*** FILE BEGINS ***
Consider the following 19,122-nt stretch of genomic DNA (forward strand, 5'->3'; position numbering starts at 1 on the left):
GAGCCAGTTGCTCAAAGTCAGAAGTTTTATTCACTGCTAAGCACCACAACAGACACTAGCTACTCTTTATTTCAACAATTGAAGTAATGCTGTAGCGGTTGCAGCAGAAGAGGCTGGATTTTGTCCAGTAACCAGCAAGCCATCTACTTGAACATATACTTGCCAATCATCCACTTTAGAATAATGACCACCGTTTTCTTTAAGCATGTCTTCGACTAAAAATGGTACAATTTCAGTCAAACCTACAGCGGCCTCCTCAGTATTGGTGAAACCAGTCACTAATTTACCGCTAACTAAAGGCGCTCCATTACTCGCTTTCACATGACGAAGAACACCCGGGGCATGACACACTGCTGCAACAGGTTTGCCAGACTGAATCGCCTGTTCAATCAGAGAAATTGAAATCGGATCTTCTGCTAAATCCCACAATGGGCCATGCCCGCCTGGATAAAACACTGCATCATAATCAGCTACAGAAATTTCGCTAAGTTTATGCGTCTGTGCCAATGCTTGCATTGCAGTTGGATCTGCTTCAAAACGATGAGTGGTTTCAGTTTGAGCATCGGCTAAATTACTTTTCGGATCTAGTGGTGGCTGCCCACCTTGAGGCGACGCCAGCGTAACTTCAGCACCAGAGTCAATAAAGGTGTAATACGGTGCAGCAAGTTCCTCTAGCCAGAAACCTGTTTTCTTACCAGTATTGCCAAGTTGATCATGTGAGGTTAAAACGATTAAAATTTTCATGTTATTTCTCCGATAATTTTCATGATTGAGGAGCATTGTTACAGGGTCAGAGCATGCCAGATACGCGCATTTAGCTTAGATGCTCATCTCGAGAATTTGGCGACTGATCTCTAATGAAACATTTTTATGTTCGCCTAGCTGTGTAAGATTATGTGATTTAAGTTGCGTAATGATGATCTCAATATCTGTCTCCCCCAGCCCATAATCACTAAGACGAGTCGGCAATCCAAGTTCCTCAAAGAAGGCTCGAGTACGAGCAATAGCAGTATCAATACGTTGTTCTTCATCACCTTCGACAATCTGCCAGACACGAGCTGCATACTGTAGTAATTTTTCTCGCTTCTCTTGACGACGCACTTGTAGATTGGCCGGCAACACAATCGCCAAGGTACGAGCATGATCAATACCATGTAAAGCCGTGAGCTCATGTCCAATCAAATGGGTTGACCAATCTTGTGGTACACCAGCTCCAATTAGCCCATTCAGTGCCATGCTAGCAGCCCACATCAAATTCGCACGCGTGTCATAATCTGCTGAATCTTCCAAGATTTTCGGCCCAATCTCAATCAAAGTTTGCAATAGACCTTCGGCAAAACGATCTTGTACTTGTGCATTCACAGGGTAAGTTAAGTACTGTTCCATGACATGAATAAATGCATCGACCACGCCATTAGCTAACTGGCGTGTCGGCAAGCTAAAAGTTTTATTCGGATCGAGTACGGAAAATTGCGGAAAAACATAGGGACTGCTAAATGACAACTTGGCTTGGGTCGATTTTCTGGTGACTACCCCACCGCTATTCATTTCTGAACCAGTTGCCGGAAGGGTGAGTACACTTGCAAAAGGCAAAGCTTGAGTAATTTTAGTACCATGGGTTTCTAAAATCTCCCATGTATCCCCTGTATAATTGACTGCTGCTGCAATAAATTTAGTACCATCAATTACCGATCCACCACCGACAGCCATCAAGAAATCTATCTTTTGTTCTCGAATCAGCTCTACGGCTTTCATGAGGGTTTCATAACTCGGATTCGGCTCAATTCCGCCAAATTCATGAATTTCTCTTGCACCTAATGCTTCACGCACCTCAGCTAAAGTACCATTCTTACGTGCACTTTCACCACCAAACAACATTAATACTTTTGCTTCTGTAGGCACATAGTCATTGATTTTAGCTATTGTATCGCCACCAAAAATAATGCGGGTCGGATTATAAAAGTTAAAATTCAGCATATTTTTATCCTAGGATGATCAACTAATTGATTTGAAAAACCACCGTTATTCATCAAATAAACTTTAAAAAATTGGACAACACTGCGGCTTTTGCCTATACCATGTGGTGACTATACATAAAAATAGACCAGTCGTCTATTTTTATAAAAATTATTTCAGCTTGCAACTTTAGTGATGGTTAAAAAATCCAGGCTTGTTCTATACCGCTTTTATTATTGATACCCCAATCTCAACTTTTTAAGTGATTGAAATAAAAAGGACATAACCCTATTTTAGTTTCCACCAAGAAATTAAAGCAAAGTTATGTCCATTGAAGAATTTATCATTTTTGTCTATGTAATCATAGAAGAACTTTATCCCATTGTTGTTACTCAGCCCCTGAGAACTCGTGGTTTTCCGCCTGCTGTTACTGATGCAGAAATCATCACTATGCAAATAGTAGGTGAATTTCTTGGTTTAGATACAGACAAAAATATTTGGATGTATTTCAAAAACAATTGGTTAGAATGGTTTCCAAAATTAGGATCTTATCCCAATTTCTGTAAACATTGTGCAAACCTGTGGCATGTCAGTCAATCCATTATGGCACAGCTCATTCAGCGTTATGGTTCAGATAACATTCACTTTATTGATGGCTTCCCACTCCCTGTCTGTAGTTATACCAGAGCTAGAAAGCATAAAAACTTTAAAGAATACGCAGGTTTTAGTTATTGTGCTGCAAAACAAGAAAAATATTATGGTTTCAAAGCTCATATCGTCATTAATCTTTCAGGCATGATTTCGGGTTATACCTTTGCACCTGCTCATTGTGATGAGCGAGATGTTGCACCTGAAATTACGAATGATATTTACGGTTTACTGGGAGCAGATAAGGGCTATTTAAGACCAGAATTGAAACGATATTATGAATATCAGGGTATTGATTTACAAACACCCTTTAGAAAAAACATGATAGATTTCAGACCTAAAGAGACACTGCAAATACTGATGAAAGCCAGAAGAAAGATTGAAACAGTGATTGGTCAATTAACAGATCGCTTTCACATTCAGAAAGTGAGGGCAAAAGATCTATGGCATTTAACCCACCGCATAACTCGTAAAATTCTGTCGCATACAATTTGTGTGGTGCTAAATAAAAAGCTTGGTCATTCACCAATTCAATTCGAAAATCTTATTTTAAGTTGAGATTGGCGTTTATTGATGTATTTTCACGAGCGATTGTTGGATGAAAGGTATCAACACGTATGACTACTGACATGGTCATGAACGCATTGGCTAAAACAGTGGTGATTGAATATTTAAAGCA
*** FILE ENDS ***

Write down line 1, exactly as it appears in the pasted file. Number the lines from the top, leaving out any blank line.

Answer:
Consider the following 19,122-nt stretch of genomic DNA (forward strand, 5'->3'; position numbering starts at 1 on the left):